Apparently there is a continuous rubber molding running across the top edge of the rear bumper, attached with some 16 spring clips. Not present when I got the car, and I have no clue as to how it’s attached. Help!
Hi Mark, and welcome to JL.
Yes, there is a rubber bead, held on with clips. How they fit is self evident when you’ve got the rubber, clips, and bumper on the bench - I don’t think you can fit the strip with the bumper in place, but I’ve only done it once, and I had the bumper off to renew the mounts anyway (one mount had let go).
There are also a pair of chrome finishers on the end of the bead, if I’m not mistaken.
Perhaps someone else has pics.
Thanks, Andrew. Not so self-evident to me, I fear, so pics from someone would be welcome!
Hi chaps this is an image of the rear bumper rubber finisher rubber with chrome end finisher. I think the chrome trim is in about the correct spot. As with everything it requires a bit of fiddlling.
The end of the trim / chrome tips reach to cover the bodywork groove visible in the above image posted by Russell. I cannot post a picture because I deliberately left this piece off our car because it was a salt / rust trap. I still have the chrome end pieces though. Fitting involves much lubrication if bumper already fitted to the car.
The rear bumper finish seal has chrome “bullet” tips that end just before the bumper itself.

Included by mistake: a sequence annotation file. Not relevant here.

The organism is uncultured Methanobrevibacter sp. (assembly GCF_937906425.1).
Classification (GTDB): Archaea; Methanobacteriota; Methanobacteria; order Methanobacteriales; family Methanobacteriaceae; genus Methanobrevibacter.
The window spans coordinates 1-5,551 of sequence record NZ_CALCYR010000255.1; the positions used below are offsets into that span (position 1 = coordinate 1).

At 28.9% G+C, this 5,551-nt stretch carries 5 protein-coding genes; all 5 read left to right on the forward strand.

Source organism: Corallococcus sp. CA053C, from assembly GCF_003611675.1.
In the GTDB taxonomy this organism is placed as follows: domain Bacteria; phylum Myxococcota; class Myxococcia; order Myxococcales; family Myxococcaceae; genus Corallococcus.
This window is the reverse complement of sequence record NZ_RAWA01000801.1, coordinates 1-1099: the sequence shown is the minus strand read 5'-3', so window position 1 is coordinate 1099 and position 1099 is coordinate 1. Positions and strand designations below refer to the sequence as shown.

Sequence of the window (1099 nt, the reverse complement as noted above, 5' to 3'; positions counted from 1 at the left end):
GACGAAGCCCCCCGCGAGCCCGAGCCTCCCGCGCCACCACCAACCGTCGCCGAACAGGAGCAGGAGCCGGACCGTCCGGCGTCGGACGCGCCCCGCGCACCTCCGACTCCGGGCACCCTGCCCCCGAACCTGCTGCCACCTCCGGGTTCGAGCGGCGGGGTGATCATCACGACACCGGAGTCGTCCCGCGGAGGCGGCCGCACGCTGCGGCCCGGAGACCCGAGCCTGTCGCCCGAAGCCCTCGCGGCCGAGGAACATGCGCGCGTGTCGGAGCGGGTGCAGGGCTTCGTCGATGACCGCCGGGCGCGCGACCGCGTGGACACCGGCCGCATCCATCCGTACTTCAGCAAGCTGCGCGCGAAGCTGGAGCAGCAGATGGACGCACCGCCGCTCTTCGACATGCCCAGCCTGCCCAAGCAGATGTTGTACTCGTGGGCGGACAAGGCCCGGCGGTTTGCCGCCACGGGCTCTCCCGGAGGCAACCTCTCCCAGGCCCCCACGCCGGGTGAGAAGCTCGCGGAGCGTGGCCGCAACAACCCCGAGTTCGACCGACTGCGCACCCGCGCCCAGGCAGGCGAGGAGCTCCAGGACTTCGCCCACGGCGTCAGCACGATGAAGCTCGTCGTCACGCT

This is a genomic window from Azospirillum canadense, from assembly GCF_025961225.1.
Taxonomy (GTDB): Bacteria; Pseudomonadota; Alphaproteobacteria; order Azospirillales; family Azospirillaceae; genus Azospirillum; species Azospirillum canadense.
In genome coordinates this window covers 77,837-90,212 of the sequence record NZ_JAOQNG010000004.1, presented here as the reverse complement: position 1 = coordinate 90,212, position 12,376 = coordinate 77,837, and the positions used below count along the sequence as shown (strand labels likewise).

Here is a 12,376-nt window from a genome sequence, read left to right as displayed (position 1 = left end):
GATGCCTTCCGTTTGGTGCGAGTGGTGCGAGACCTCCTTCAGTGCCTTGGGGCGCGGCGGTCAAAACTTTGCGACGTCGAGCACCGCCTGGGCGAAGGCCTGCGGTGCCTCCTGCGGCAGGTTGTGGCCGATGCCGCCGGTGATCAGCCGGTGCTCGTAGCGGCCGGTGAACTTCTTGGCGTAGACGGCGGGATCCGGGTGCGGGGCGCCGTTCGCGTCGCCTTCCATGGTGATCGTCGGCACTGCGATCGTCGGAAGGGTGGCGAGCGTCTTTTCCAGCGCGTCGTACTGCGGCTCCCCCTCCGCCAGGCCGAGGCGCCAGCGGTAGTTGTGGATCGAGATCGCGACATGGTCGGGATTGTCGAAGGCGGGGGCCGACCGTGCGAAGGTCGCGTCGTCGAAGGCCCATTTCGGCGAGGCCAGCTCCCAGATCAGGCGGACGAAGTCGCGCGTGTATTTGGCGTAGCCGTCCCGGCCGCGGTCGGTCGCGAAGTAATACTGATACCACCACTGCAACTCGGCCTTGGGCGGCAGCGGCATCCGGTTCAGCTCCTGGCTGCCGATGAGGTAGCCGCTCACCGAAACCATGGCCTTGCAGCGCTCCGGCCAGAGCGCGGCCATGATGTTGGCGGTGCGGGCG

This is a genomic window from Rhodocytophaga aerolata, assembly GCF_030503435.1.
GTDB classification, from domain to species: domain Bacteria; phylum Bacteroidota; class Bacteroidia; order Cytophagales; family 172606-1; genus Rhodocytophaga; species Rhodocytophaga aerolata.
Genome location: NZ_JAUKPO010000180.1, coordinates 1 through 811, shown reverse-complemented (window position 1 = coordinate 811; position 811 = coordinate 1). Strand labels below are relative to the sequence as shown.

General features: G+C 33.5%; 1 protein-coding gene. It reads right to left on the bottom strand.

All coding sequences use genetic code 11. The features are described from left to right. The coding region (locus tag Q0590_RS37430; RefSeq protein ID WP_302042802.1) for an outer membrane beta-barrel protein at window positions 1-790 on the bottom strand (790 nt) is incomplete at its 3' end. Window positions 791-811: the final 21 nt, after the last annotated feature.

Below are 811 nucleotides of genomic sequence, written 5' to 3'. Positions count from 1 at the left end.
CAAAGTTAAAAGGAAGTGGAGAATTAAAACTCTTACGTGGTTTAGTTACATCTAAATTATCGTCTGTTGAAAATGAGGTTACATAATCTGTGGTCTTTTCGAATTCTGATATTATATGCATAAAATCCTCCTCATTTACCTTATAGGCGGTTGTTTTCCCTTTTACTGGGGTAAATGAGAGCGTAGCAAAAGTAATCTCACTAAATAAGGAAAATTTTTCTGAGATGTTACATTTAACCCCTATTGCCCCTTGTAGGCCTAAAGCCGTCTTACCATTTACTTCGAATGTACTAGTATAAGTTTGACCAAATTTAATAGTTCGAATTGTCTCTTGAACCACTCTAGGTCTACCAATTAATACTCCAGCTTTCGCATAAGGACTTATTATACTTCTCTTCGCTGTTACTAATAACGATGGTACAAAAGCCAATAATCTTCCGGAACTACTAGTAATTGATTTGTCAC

SNG Barratt carries the rubber strip as well as the little bullet finishers. You’ll also need the right kind of grip fastener. This strip must be installed on the bumper before it is mounted on the chassis.
Per Tigger’s comment, I installed the chrome finishing tips to align with the end of the body recess. I installed the rubber seal and clips before offering the bumper up to the car and intentionally left the seal long on both ends to be trimmed to length after it was bolted up.
To avoid paint damage, I masked the body off and had two friends hold the bumper assembly (one on each end of the blade) in position while I had the joy of threading the fasteners from beneath the car. Because it’s a fiddly job, be sure that your bolts and mounting threads have been chased with a die or tap before you start because you’ll want them to thread easily. I also applied a touch of anti-seize to each fastener to aid with disassembly should I ever need to take it apart again. The final installation looks very smart (IMHO). Good luck!
Marvelous! Thanks to all who offered pics. I think I’ve got it figured out.